Introduction: Tobacco use prevalence has been commonly estimated on a product by product basis and the extent of polytobacco use among current users of each tobacco product is not well understood. This study aimed to examine the prevalence, trends, and correlates of polytobacco use among current users of cigarettes, cigars, chewing tobacco, and snuff in US adults aged ≥18.
Methods: We used pooled data from the 1998, 2000, 2005, and 2010 Cancer Control Supplements of the National Health Interview Survey (N = 123 399 adults). Multivariate logistic regression models were estimated to determine significant factors associated with polytobacco use.
Results: In 2010, the prevalence of polytobacco use was 8.6% among current cigarette smokers, 50.3% among current cigar users, 54.8% among current chewing tobacco users, and 42.5% among current snuff users. After controlling for other covariates, gender and race/ethnicity did not show consistent associations with poly-use across these four groups of current tobacco users; however, a positive association of young adulthood, less than high school education, and binge drinking with poly-use was consistently found among all these groups.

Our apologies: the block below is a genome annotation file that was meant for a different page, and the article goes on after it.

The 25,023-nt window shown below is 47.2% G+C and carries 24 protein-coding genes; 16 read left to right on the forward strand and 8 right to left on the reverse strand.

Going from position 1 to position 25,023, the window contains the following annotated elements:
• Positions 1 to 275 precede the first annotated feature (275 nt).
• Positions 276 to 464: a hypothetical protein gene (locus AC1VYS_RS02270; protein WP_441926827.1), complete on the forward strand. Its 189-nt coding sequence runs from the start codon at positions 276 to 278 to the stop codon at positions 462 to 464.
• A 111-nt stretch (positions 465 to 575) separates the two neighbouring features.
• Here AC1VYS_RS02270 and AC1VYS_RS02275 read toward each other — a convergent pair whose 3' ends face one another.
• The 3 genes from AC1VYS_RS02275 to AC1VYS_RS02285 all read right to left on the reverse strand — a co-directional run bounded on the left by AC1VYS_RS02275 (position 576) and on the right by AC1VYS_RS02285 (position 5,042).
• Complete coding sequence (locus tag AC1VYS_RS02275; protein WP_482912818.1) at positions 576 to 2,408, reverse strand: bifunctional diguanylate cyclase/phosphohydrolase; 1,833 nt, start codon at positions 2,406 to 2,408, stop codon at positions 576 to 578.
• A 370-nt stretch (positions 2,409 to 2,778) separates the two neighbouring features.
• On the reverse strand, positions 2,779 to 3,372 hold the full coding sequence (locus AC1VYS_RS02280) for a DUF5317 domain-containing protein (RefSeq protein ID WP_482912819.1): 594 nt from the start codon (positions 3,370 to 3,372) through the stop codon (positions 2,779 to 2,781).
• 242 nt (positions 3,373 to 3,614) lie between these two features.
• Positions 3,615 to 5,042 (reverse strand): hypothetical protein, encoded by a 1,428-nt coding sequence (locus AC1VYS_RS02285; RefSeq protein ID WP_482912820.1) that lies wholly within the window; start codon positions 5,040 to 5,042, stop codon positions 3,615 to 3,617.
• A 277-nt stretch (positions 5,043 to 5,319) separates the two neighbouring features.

Conclusions: Polytobacco use is extremely popular among current users of non-cigarette tobacco products. Polytobacco use patterns differ across sociodemographic subpopulations, and the gender and racial/ethnic profiles in poly-users vary across different groups of current tobacco users. Tobacco control strategies need to consider the interrelationships in the use of different tobacco products and the diverse profiles of poly-users in order to develop tailored tobacco prevention and intervention policies to further reduce the burden of tobacco use.
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